My 2mb cards arrived yesterday. With one of them installed, various OSen seem to boot as they should. Although I cannot use more than 128kW until I wire wrap the backplane to 22 bits.
On that topic:
Unless I am full of poo, according to the documentation BDAL18..21 on the 11/2 CPU expose some troubleshooting signals or somesuch on the backplane. So if I wrap the backplane for 22 bits, I fear that trying to test stuff with the 11/2 in there will cause trouble. This leads me to think that maybe I should just cut the traces on the 11/2 card that connect to the BDAL18.21 pads on the edge connector, and then it will work in a 22 bit backplane without causing hinkiness. Would this be sacreligious? I'd hate to be excommunicated before the project is done, but on the other hand I kind of have a feeling that nobody really cares about the low-end CPUs. I'm happy as long as the modifications are documented and that documentation and all the original hardware stays with the H11 and all goes on to the next guy as a unit someday when I get mauled by a bear or something.
I'm pretty fond of my time playing Infocom games on an 11/03 with a RX01, it made charming crunchy noises.
For the low-spec system I'm fond of the smaller q-bus chassis, the one the 11/03 tended to come in, the little one DSD made, or in the extreme the 4-dual-ht box dec made or the one tucked into a VT-1xx chassis.Exactly this. I want to run 2.11BSD and RSX11M on the H11, and put something together pretty low spec with what's left to run RT-11 for text adventures and BASIC and such. I'm not sure what to do for an enclosure. I have a gutted-except-for-the-CRT TRS-80 Model 4 and an extra video board from a Model II that I think would work on that CRT. Might be interesting to try to drive it with a custom FabGL timing or something. But that's a bridge to fall off of when I come to it.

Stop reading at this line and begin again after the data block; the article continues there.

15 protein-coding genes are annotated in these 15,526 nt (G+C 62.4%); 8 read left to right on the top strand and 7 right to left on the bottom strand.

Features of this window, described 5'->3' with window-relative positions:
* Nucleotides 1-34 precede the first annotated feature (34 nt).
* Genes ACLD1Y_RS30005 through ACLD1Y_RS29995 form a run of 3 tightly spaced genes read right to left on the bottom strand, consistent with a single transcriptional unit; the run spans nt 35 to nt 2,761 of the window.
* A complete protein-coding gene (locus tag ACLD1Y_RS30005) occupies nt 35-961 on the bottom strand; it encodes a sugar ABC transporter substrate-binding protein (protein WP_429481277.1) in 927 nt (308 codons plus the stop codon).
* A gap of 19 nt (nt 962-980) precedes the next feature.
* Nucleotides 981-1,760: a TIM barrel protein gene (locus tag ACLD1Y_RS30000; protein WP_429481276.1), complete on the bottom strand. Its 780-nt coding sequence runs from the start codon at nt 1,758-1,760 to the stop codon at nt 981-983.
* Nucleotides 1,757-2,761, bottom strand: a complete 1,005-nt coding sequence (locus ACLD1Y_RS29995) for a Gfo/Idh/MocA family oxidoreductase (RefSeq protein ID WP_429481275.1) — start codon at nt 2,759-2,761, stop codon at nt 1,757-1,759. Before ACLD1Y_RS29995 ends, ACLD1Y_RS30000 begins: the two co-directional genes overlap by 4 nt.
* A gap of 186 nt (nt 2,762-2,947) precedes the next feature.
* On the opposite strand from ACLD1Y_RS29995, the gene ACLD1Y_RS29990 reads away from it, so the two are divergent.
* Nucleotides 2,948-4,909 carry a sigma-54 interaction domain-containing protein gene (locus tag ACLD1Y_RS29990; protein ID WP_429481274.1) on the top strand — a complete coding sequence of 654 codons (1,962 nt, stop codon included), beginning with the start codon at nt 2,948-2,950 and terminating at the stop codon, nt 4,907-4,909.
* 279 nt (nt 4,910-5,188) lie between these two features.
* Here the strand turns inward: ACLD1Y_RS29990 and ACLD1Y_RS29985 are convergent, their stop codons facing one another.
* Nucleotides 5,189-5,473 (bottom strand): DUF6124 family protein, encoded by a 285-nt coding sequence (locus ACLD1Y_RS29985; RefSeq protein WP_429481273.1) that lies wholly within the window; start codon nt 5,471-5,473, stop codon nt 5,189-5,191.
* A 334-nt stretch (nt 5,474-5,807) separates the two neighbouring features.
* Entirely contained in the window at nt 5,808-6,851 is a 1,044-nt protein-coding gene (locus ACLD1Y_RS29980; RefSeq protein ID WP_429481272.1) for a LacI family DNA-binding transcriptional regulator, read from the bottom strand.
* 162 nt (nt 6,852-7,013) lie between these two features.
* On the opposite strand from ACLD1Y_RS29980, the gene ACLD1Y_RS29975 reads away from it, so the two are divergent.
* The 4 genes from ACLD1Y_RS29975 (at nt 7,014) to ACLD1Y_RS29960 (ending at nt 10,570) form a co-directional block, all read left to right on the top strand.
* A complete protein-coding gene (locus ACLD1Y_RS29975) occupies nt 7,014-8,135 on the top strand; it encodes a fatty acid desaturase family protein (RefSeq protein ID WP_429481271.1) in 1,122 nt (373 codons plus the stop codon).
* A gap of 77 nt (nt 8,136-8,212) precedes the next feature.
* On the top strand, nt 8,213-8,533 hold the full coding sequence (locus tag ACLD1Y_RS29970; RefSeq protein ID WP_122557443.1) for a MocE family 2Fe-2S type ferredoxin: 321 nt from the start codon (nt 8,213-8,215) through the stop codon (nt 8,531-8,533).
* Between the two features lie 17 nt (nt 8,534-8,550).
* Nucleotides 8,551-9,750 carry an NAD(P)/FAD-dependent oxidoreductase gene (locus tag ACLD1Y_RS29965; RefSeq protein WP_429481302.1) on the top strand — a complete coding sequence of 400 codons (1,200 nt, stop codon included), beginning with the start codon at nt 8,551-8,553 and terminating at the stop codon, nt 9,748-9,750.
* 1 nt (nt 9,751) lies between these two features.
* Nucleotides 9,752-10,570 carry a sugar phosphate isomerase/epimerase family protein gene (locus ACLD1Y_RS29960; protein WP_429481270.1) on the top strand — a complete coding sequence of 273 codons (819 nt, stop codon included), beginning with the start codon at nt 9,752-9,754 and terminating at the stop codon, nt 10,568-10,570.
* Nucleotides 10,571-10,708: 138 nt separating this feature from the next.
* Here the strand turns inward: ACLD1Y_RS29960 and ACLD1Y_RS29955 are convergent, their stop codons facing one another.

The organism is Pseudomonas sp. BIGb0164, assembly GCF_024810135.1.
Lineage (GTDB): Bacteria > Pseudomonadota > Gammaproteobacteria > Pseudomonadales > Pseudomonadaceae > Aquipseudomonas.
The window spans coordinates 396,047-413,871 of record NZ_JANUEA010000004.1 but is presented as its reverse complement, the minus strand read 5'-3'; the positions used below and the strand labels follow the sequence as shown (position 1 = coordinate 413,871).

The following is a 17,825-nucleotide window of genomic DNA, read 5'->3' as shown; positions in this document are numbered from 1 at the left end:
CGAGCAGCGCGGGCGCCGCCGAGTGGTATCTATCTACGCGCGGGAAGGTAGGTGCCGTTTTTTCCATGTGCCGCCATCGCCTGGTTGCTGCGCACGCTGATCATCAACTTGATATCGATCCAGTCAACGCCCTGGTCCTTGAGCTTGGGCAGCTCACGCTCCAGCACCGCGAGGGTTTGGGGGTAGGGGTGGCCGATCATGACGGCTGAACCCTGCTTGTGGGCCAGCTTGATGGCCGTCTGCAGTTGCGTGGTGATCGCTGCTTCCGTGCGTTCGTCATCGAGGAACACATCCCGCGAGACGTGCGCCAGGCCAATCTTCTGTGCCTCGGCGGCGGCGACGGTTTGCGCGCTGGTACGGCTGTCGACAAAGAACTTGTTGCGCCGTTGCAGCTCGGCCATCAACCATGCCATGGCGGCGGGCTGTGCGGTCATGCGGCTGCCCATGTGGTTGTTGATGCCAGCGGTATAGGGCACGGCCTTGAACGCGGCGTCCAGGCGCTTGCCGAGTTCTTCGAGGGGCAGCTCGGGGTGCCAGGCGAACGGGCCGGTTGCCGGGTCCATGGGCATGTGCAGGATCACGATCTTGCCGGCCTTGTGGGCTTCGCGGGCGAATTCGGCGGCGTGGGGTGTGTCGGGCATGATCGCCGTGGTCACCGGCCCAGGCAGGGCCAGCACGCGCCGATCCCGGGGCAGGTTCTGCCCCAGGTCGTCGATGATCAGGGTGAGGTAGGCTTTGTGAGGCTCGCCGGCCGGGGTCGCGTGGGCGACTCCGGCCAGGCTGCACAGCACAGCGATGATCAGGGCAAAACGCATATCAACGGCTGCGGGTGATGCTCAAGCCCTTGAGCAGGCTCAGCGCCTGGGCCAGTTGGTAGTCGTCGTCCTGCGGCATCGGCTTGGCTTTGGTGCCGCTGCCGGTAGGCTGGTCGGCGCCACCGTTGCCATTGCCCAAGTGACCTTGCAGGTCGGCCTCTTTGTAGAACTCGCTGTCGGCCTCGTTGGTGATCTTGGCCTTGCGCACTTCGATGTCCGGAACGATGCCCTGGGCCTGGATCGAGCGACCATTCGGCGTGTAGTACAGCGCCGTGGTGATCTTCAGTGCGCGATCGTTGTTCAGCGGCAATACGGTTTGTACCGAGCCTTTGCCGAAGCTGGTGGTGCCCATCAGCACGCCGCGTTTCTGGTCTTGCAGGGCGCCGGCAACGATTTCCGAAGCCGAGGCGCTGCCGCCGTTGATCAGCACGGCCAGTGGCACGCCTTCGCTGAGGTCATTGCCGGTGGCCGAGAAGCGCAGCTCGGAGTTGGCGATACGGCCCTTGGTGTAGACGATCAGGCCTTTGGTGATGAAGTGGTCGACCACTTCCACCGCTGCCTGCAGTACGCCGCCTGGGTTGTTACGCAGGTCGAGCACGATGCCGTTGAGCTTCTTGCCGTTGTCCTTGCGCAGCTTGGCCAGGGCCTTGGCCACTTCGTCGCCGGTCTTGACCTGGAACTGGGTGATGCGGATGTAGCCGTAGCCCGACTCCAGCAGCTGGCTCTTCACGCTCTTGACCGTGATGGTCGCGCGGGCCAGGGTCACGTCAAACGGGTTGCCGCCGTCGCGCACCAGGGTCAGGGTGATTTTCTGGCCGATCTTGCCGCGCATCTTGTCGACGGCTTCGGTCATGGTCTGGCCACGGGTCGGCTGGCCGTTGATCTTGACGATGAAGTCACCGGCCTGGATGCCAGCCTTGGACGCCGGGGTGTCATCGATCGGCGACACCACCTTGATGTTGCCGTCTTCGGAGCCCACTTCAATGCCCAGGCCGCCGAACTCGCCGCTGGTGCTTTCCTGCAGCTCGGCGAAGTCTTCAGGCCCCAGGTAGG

Unfortunately I don't have any qbus floppy controller (although I do have a nice spare 8" drive in a very broken Tektronix 11/23 clone). There was a Zenith-branded dual 8" unit with controller that I could have gotten with the H11, but it was more expensive than it should have been and it's getting pretty hard to find reliable 8" media. But if I could scare up some sort of fairly flexible Shugart controller and some nice chunky full-height DS/DD 5.25 drives, I have more than enough well-preserved media for something like that. Maybe an H77 drive enclosure if I could find one.
I recall a 1.2Mb 5.25 bring a popular swap for an 8" in the big Tandies, but it's getting pretty hard to find good 1.2mb 5.25 media these days too.......
I guess I'm going off on a tangent, but I can't seem to get used to the silence of the floppulators. I have a clicker on the FloppyEmu on my Apple II, but it's not the same (it just snaps a relay one way or the other depending on whether or not one of the stepper lines is activated). It would be a really dumb project, but sometimes I think about sampling actual floppy and hard drive sounds and trying to make some kind of contraption with an atmega32 or something that would sniff on the disk drive interface and play the appropriate proper sounds over a carefully placed hidden speaker, heh.